Air Algerie plane carrying 116 disappears from radar

Air Algerie plane carrying 116 disappears from radar

Air Algerie plane carrying 116 disappears from radar


by Doug Stanglin

USA Today

Posted on July 24, 2014 at 6:11 AM

Updated Thursday, Jul 24 at 5:52 PM

(USA Today) -- An Air Algerie flight en route to Algiers from Burkina Faso with 116 people aboard -- including 50 French citizens -- disappeared from radar early Thursday over the Sahara during bad weather.

Air navigation services lost track of AH0517 about 50 minutes after takeoff at 0155 GMT, the Algerian news agency APS reports.

"In keeping with procedures, Air Algerie has launched its emergency plan," the APS agency quoted the airline as saying.

The pilot reportedly contacted air traffic control in Niamey, Niger, to change course because of a storm, the BBC reports.

The French news agency AFP quotes an unidentified source with the airlines as saying the plane was "not far from the Algerian frontier when the crew was asked to make a detour because of poor visibility and to prevent the risk of collision with another aircraft on the Algiers-Bamako route."

United Nations troops in Mali say they understand the plane came down between Gao and Tessalit, the BBC's Alex Duval Smith in the Malian capital Bamako reports.

The French military says it is sending two fighter jets based in the region to try to locate the missing plane, according to Reuters. France 24 TV quotes an official from Niger as saying the French have sent three military reconnaissance planes to help in the search.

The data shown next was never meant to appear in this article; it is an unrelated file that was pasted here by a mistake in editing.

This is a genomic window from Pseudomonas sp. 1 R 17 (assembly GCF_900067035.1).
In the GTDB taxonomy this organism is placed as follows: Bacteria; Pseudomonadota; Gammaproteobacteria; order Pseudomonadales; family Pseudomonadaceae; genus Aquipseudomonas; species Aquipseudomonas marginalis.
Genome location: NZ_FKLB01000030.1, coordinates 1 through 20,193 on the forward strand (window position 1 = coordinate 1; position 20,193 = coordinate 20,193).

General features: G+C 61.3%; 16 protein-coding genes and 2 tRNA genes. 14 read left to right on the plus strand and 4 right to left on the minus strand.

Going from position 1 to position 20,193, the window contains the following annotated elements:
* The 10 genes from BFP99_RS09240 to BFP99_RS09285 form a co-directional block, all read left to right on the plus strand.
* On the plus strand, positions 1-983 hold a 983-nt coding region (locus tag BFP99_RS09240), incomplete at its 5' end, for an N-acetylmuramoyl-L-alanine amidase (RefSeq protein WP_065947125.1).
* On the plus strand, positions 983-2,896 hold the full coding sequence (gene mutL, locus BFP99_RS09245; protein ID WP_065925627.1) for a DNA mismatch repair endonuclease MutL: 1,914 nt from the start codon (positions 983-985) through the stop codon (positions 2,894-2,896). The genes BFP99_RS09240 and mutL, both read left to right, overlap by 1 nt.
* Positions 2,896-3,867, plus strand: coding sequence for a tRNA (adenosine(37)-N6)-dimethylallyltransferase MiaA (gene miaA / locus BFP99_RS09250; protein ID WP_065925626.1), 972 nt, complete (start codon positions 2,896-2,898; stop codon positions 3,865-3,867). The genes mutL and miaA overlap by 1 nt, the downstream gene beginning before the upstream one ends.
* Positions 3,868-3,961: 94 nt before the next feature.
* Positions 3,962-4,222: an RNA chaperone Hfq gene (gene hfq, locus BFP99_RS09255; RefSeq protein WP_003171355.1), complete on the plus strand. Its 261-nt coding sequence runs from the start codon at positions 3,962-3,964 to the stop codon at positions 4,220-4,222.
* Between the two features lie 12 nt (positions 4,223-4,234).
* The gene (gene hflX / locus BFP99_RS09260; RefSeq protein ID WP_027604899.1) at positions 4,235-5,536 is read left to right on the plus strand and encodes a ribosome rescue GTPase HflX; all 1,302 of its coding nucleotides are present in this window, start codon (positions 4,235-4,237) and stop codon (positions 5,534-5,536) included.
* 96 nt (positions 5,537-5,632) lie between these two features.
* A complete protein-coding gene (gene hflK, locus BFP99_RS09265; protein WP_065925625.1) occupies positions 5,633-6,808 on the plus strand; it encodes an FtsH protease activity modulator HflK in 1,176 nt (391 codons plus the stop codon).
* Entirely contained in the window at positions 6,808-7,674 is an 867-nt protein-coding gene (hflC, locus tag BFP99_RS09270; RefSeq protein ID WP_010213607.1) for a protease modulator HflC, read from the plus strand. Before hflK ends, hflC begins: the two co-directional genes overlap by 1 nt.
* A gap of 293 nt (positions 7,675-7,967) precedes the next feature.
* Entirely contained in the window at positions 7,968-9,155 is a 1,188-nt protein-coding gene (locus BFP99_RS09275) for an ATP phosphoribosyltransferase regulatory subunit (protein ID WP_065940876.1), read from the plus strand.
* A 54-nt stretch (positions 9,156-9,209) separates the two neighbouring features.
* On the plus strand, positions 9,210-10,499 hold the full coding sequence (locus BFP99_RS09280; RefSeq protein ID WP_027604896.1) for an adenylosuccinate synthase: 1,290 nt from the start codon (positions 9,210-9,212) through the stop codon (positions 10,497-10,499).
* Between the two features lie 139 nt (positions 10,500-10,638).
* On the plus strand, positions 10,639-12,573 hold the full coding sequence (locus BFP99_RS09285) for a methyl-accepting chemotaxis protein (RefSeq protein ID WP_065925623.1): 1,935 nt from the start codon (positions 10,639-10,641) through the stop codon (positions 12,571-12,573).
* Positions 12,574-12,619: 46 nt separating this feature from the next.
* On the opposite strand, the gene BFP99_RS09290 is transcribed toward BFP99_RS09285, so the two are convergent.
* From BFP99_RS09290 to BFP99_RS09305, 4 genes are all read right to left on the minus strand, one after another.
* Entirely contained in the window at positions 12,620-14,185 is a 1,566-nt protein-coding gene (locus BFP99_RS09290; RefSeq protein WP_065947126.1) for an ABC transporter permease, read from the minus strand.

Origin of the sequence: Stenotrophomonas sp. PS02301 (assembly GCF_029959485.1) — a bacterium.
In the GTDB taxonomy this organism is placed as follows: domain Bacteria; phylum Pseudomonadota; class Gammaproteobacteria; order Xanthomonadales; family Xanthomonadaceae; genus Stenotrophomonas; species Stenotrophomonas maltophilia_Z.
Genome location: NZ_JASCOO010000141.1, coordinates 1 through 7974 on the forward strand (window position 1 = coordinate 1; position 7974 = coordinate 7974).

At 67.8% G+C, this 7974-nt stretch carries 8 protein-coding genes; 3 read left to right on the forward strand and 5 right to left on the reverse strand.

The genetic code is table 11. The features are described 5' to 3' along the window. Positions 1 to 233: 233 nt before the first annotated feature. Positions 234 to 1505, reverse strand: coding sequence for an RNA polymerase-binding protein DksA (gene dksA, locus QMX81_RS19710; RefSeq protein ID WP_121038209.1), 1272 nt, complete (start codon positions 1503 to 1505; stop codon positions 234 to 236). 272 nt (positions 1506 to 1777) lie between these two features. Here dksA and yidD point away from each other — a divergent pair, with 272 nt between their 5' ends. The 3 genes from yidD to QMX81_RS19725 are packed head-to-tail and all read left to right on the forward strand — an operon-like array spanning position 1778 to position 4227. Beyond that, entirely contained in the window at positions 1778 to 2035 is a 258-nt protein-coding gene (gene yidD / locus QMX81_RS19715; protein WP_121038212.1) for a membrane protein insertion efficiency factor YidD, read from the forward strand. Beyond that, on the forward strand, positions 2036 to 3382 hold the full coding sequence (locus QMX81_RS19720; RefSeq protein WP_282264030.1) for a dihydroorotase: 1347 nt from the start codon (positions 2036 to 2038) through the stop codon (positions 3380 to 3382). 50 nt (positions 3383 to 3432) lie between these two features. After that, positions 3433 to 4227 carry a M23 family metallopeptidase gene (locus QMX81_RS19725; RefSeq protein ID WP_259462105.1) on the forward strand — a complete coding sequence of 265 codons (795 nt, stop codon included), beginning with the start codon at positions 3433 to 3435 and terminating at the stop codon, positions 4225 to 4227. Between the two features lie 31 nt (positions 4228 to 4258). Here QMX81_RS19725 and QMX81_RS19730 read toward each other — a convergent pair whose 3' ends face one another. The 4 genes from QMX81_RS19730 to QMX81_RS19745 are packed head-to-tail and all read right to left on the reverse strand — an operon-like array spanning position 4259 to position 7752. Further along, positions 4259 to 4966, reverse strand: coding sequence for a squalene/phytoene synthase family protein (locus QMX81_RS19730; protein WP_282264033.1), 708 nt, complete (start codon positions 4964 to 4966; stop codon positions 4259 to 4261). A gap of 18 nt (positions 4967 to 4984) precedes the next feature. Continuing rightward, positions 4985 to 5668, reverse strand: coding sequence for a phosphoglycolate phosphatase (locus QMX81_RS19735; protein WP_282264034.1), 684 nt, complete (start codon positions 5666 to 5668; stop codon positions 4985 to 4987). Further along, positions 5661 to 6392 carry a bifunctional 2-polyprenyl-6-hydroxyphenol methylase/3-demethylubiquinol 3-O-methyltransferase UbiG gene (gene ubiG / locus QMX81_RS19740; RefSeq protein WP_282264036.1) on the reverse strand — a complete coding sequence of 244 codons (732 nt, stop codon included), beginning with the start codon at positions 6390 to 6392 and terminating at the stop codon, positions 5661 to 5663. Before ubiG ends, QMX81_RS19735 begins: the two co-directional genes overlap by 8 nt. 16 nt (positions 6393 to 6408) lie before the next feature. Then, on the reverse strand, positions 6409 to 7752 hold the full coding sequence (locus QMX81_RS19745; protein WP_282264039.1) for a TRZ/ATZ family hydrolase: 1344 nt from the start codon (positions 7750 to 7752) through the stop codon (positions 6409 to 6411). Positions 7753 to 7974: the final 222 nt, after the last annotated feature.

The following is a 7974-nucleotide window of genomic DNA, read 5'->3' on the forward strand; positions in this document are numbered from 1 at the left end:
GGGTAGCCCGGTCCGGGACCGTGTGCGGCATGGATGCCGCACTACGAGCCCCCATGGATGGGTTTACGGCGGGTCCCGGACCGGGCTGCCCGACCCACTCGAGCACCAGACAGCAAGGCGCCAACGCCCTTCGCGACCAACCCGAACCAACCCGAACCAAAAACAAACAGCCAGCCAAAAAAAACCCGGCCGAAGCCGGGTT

An unidentified Algerian aviation official told Reuters that the plane had crashed, but declined to provide details on where the plane was or what caused the accident.The report of a crash could not be immediately confirmed.

Swiftair, the owner of missing plane operated by Air Algerie, Algeria's national airline says 110 passengers and 6 crew were aboard. The aircraft is an MD-83, according to Reuters.

The airline confirmed on Twitter that 50 of the passengers are French citizens. French Transport Minister Frédéric Cuvillier says 'likely many' French passengers were aboard the missing flight, France 24 TV reports. The six person crew -- including the two pilots -- are Spanish, the Spanish newspaper El Pais reports.

Flight AH 5017 flies the Ouagadougou-Algiers route four times a week, AFP reported. It was supposed to land in the Algerian capital at 0510 local time, according to the Algerian newspaper The Daily Star.

Ougadougou, the capital of the west African nation of Burkina Faso, is in a nearly straight line south of Algiers, passing over Mali where unrest continues in the north.

However, a senior French official said it was unlikely that fighters in Mali had weaponry that could shoot down a plane, the Associated Press reports. The official, who spoke on condition of anonymity because she was not authorized to speak for attribution, said the fights have shoulder-fired weapons which could not hit an aircraft at cruising altitude.

Though crashes of commercial passenger planes have become rare, it's not unprecedented for them to occur within a short time period.

Two commercial passenger planes crashed within days of each other in December 2012. A Fokker 100 flying for Burma-based Air Bagan crash-landed in Burma, also known as Myanmar, on Dec. 25, killing one passenger and a person on the ground, according to The Aviation Herald.

On Dec. 29, a repositioning flight on a Tupelov Tu-204 flying for Russian carrier Red Wings Airlines overran a runway in Moscow. Five of the eight crewmembers were killed, according

Passenger planes flying regularly scheduled airline flights crashed within the same week in 2011. A flight for Hewa Bora Airways, based in the Democratic Republic of the Congo, crashed in that country July 8. On July 11, a flight on Russian carrier Angara Airlines ditched in Russia's Ob River after an engine caught fire, The Aviation Herald reported. On July 16, a flight on Brazilian carrier Noar Linhas Aereas crashed after takeoff from Recife.

Contributing: Ben Mutzabaugh, Associated Press